Philip plays his mixer at our first performance in 2011. He never performed an R WE show sitting down again.

Philip plays his mixer at our first performance in 2011.
He never performed an R WE show sitting down again.

R WE WHO R WE is my ongoing collaboration with composer/performer Philip White. We put our first set together for Kathleen Supove's Music With a View Festival in 2011 (at The Flea in Tribeca) and have been working together on new music ever since.



Our first album was released on New Focus Recordings in 2013.

"R WE WHO R WE mixes the free theft/collage style of Girl Talk with the raw noise of Merzbow. Philip White's mixer feedback, controlled through a homemade rig of circuits and lo-fi electronics, conjures the sound-world of legendary experimental musician David Tudor, but becomes something entirely new when fused with the production aesthetics of pop pioneer Dr. Luke. Ted Hearne's voice - inflamed, athletic and powerfully stark, with the operatic drama of a latter-day Jeff Buckley, the experimentalism of Mike Patton and party chic of Ke$ha herself - does furious battle with his own auto-tune. A tribute and commentary to both classic and ephemeral artists of the pop landscape, R WE WHO R WE uses pop music like graffiti uses public space, exploiting the tension between theft and tribute, much as collage artist John Oswald did 30 years ago with his seminal and mischievious album Plunderphonic."

From Doyle Armbrust's five star review of our first album in Time Out Chicago: 

"Listening to Ted Hearne and Philip White’s R We Who R We is a bit like attempting to force the beaters of an electric hand mixer through one’s nostrils and into the brain, then flipping the power on…and this is an unequivocally good thing. Using Top 40 hits like Ke$ha’s “We R Who We R” and Madonna’s “Material Girl” as a point of departure, vocal hellion Hearne and electronic conjurer White hook listeners with the familiar while hurtling through often confrontational and exceptionally potent sonic deconstructions. Other than the lyric content, almost nothing remains of the source material, offering not pop-tune covers but compositional reinventions.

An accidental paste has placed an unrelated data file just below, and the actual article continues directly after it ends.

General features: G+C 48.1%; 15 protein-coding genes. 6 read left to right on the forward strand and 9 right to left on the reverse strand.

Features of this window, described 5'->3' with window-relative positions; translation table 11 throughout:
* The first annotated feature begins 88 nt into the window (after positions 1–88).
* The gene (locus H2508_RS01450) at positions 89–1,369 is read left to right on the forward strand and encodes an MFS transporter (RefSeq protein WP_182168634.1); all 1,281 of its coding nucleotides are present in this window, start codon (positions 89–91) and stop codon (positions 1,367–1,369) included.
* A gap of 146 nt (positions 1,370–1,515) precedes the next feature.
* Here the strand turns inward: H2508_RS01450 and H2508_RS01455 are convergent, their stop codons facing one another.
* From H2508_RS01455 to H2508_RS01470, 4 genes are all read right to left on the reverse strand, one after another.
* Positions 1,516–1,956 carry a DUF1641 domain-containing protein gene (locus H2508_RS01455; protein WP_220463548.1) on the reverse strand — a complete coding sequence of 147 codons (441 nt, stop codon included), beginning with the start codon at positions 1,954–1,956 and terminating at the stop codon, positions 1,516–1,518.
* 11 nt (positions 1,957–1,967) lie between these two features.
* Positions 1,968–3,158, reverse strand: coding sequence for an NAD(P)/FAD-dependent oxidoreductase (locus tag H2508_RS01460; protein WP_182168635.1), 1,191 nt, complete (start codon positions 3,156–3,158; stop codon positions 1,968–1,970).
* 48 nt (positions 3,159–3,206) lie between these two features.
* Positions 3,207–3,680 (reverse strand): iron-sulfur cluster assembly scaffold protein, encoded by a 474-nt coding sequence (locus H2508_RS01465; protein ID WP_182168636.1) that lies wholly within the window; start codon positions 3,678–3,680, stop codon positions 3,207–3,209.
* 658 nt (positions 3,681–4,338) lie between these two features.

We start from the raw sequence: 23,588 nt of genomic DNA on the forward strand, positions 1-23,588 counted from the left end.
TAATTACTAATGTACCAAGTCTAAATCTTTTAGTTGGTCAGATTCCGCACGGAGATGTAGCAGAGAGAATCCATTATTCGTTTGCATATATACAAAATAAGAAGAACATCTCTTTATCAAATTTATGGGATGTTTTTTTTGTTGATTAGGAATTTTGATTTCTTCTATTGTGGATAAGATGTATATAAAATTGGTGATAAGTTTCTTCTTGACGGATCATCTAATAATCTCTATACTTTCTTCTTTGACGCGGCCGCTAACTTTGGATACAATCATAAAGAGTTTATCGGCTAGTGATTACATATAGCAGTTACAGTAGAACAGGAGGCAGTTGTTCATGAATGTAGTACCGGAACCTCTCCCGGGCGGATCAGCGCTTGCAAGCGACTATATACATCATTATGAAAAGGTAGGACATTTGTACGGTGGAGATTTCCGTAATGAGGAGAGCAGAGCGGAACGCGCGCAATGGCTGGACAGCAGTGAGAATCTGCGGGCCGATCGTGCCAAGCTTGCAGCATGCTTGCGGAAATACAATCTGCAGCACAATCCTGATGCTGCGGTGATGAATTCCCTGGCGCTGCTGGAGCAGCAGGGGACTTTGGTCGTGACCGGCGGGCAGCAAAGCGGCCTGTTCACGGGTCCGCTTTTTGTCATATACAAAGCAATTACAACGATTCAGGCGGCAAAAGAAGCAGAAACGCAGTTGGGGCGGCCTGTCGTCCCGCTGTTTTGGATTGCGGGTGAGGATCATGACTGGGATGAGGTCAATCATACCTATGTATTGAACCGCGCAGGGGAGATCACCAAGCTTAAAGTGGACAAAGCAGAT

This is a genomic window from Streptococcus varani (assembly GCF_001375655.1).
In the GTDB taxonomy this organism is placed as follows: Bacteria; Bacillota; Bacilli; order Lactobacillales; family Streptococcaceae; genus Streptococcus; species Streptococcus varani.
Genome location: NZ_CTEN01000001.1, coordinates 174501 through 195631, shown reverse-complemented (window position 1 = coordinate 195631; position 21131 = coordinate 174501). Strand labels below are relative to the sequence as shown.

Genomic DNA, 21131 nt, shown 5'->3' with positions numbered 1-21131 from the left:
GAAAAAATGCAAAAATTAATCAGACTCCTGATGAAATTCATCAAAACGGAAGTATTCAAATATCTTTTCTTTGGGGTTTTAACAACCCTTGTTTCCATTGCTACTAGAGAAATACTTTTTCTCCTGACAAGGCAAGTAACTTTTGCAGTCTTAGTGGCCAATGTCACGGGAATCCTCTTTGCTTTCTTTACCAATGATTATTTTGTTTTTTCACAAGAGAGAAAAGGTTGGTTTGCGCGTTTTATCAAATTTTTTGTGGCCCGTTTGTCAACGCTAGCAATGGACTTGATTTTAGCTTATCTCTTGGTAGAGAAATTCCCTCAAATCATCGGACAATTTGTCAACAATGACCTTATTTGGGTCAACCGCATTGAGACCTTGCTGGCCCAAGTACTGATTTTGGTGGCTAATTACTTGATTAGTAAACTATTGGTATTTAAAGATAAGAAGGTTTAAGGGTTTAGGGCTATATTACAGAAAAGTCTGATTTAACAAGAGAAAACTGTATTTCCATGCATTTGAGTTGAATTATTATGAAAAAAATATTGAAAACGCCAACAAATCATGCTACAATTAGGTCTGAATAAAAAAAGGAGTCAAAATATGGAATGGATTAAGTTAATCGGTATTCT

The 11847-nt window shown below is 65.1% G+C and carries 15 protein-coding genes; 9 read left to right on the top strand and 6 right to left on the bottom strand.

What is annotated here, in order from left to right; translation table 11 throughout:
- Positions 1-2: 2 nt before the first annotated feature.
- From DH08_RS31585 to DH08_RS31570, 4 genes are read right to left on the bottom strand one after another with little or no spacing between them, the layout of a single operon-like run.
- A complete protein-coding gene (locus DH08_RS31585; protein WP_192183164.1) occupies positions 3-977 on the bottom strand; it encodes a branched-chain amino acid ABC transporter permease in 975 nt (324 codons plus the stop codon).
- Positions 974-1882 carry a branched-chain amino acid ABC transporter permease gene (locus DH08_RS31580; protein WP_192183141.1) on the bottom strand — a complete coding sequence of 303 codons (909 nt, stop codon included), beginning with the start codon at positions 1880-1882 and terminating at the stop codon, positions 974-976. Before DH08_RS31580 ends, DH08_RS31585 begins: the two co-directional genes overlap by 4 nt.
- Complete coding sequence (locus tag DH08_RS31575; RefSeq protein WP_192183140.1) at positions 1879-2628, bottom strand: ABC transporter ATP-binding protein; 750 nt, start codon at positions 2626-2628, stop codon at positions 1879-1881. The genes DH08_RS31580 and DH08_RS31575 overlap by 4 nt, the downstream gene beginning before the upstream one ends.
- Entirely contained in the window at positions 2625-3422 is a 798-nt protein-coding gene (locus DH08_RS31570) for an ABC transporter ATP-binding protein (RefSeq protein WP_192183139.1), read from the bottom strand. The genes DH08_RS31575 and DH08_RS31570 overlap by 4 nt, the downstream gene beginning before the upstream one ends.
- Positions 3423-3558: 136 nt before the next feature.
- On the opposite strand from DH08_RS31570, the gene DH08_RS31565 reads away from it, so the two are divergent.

Hearne, who honed his classical chops at the Manhattan and Yale Schools of Music, drags his vocal cords through their paces. “Hi Is My Name” revs up Eminem’s ubiquitous flow to breakneck speed, tearing through syllables and forcing the listener to play catch-up. On “Original Self,” an original track, it’s as if the Chicago native is attempting to argue with Auto-Tune, railing against its magnetism as he wails atop a chorus of dental drills. Hearne’s inventive reimaginings of the lyrics draw you in, while White’s self-described “non-linear feedback system” similarly cloaks the deliberately provocative sound world of noise music in the shiny bluster of pop production. The result is something eminently, if weirdly, danceable and utterly gripping."


We're done writing our second album and are working on the performance and production! We'll be ready to go with that in early 2016.